Vets could get car tax break

Published 9:05 pm Wednesday, June 5, 2013

Disabled veterans living in Suffolk may soon be getting a break on their car tax.

City Council voted Wednesday to direct staff to prepare a resolution that would cut the personal property tax in half for certain disabled veterans who qualify under the state code.

Those eligible would be veterans who have lost — or lost the use of — a leg, arm or hand, or are blind, or are permanently and totally disabled as certified by the Department of Veterans Services.

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The exemption could cost up to $450,000, Budget Director Anne Seward said during Wednesday’s work session. The amount is based on numbers provided by the U.S. Census Bureau of Suffolk veterans with service-connected disabilities, as well as numbers provided by the Commissioner of the Revenue’s office of the average vehicle value registered with disabled veteran tags.

But the actual amount the exemption costs the city will be much lower, Seward said. Not all the 2,598 Suffolk veterans who have a service-connected disability will be eligible, and all those eligible might not apply to receive the exemption.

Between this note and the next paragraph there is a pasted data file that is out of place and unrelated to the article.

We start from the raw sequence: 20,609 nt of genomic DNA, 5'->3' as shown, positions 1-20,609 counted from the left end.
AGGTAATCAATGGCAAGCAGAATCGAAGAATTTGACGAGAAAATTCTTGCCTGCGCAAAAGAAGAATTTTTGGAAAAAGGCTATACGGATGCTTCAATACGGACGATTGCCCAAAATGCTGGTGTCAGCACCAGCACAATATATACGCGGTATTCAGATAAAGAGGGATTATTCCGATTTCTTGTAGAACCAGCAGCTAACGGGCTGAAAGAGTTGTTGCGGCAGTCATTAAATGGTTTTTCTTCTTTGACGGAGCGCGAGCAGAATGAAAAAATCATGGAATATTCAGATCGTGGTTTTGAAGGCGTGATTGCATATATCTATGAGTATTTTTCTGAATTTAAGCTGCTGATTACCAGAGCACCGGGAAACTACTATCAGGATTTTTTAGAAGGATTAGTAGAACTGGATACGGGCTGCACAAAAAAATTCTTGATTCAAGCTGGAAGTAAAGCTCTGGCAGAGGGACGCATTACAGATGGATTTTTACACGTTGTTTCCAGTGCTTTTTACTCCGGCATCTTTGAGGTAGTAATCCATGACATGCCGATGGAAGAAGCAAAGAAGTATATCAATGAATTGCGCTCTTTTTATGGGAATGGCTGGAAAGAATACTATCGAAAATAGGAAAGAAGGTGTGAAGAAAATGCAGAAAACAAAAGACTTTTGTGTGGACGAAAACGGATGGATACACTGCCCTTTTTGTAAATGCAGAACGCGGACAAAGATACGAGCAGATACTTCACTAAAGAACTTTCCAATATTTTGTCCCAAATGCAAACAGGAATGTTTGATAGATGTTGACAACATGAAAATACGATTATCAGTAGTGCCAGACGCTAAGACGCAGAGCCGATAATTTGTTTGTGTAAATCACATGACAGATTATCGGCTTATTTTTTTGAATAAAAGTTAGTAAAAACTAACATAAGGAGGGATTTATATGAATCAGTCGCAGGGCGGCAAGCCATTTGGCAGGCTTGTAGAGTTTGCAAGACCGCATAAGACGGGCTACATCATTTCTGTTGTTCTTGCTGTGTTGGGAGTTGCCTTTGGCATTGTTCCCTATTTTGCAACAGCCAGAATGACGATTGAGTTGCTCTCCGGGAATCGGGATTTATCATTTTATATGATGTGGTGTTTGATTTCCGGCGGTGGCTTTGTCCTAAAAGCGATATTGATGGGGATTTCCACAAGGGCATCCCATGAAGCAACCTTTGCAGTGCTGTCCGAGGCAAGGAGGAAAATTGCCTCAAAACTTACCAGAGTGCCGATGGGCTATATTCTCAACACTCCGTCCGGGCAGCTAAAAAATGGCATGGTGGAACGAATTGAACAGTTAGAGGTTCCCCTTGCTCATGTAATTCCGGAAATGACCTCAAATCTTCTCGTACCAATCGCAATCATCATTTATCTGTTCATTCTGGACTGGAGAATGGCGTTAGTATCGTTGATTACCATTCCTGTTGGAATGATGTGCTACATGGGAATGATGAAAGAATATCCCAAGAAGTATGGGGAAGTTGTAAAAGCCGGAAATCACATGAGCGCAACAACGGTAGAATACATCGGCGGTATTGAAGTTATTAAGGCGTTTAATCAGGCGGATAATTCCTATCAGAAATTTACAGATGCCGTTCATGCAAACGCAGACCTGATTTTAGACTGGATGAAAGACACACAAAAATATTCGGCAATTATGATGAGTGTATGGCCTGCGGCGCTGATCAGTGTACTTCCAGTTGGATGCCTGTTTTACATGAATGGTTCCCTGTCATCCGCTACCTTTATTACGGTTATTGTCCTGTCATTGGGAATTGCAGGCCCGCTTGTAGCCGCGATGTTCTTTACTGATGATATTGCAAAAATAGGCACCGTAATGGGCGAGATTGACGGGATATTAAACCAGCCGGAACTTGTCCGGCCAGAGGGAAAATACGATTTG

City Manager Selena Cuffee-Glenn said staff recommended a 50-percent reduction, because that falls in the middle of what other Hampton Roads localities offer. Area discounts range from 31 percent in Norfolk to nearly 100 percent in Hampton.

Councilman Roger Fawcett said he would prefer to give a 25-percent break at the beginning in order to gauge the actual cost of the program.

“I don’t think that’s ungenerous,” he said, although he still joined in the unanimous vote in favor of the 50-percent number.

Seward said the city should be careful of providing too many tax breaks. The taxes on more than $1.2 billion worth of property already is written off every year because the property is owned by government or government agencies, religious or charitable organizations, elderly and disabled citizens, veterans or others exempt from paying taxes.

“These reductions have to be made up by tax increases to the remaining taxpaying public,” she said.

Once the final resolution is passed by council members, the program would go into effect July 2014 and would not be retroactive. Only one vehicle per veteran would get the discount.

The city would become only the 13th locality in the state to provide such an exemption.